Methods for banks to handle risk
There are four important steps in how banks handle risks:
Risk identification helps banks figure out where they stand in understanding and controlling operational risks.
This process tries to find, evaluate, and control the operational risks or dangers that a bank faces. It also tells the bank if something bad could hurt their business.
At each stage of risk development, banks must make sure there are good controls in place. The risk journey will work better to find and deal with risks if the controls are put in place as soon as possible.
Regular checks and improvements
Much of how well operational risk management gets better depends on how willing senior management is to be proactive and quick while also addressing operational risk managers’ concerns in the right way.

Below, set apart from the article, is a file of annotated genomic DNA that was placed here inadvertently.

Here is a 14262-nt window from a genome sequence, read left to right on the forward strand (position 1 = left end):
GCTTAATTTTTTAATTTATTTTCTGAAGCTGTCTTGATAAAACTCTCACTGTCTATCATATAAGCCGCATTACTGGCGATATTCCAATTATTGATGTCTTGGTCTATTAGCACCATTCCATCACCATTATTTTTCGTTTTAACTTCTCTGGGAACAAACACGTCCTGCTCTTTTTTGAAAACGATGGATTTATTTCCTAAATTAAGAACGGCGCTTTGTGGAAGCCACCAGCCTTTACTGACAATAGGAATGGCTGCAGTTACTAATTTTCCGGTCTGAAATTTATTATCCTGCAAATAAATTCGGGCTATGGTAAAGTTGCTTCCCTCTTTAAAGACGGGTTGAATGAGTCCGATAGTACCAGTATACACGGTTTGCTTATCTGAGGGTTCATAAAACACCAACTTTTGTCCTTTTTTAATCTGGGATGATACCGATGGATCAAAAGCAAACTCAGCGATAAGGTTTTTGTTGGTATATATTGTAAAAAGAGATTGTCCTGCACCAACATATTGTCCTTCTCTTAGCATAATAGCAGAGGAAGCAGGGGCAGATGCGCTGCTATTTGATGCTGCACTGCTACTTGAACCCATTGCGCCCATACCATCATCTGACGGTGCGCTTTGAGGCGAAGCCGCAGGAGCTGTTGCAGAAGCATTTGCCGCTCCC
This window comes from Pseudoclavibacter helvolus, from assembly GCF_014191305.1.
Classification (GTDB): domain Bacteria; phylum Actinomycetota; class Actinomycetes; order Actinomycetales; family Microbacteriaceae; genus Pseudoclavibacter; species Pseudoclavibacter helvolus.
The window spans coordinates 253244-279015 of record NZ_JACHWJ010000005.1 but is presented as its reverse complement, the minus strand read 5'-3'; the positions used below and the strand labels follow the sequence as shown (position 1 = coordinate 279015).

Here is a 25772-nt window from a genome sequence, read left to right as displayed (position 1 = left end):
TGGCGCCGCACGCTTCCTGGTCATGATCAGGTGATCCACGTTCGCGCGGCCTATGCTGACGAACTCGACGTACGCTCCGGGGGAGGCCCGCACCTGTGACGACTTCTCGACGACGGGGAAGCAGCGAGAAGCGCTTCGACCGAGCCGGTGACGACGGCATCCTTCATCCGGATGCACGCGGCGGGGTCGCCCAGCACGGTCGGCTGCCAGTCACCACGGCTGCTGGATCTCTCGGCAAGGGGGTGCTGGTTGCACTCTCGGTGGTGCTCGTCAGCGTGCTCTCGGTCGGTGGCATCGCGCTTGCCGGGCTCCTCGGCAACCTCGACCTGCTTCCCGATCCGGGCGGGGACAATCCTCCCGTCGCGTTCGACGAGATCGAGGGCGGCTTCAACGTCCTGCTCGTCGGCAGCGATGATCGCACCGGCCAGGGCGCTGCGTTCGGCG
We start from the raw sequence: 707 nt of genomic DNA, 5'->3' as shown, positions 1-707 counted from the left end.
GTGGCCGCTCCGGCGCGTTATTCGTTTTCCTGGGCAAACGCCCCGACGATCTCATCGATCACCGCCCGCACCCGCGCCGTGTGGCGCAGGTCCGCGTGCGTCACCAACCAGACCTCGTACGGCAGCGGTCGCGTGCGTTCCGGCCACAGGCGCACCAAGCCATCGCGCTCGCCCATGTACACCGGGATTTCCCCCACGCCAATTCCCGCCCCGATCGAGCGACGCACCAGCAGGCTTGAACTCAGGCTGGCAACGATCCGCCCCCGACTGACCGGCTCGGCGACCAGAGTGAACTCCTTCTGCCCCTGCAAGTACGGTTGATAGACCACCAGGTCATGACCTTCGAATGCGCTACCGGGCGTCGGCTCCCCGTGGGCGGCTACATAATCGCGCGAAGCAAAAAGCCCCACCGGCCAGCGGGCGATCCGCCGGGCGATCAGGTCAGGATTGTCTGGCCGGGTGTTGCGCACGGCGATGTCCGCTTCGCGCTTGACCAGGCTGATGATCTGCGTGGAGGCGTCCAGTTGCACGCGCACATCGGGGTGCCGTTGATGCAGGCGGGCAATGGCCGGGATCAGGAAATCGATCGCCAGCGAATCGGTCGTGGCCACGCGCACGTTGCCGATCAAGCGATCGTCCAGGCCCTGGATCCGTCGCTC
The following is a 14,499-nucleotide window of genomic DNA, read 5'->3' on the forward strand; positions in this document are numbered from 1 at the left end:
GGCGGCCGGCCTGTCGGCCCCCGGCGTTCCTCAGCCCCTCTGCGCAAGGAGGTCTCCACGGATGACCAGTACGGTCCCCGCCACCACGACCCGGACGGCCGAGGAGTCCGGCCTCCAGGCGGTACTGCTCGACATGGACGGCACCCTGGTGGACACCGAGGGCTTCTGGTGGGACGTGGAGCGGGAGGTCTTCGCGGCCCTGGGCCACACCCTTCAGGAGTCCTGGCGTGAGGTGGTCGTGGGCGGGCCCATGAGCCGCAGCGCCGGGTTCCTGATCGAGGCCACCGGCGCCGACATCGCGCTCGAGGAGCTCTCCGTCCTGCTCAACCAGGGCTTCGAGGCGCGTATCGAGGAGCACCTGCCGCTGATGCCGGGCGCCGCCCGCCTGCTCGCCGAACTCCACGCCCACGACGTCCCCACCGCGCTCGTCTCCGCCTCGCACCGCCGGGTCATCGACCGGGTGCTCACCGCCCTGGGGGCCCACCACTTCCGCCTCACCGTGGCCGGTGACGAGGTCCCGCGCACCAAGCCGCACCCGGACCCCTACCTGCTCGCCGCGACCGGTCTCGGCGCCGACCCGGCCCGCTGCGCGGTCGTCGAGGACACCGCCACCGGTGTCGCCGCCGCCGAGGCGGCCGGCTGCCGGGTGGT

Key New Trends in Managing Operational Risk
Usually, it’s hard to figure out how to measure operational risk. Simple statistical models have had trouble because they didn’t have enough data. But several banks and other financial institutions have noticed the following important trends:
Operations that are digitized:
The entry of digital fintech companies into the banking industry has changed how traditional banks work because customers prefer to do business easily. Once these risks are known, steps can be taken to make them less likely. There’s no doubt that digitalization can make risks worse for community banks that change. Better risk management for digital banking is the answer to this problem.
How technology has changed the way risk management is done: